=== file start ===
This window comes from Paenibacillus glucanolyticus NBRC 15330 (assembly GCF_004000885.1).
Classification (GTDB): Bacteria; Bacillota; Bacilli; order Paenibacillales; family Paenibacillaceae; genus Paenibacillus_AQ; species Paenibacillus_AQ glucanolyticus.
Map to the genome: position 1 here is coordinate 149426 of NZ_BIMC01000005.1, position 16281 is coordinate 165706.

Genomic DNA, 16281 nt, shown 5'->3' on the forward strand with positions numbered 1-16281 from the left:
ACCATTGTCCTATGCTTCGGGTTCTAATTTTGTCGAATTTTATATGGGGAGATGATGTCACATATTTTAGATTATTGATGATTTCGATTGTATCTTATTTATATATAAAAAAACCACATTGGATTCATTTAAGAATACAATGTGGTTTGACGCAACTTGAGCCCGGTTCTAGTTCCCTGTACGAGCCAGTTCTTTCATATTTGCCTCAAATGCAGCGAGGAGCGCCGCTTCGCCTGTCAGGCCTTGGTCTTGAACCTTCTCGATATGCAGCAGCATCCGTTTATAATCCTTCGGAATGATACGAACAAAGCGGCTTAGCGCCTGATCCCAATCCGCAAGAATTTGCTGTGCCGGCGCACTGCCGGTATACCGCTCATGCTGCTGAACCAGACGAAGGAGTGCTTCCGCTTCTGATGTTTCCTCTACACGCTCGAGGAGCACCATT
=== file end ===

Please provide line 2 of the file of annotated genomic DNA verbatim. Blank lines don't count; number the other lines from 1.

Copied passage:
Classification (GTDB): Bacteria; Bacillota; Bacilli; order Paenibacillales; family Paenibacillaceae; genus Paenibacillus_AQ; species Paenibacillus_AQ glucanolyticus.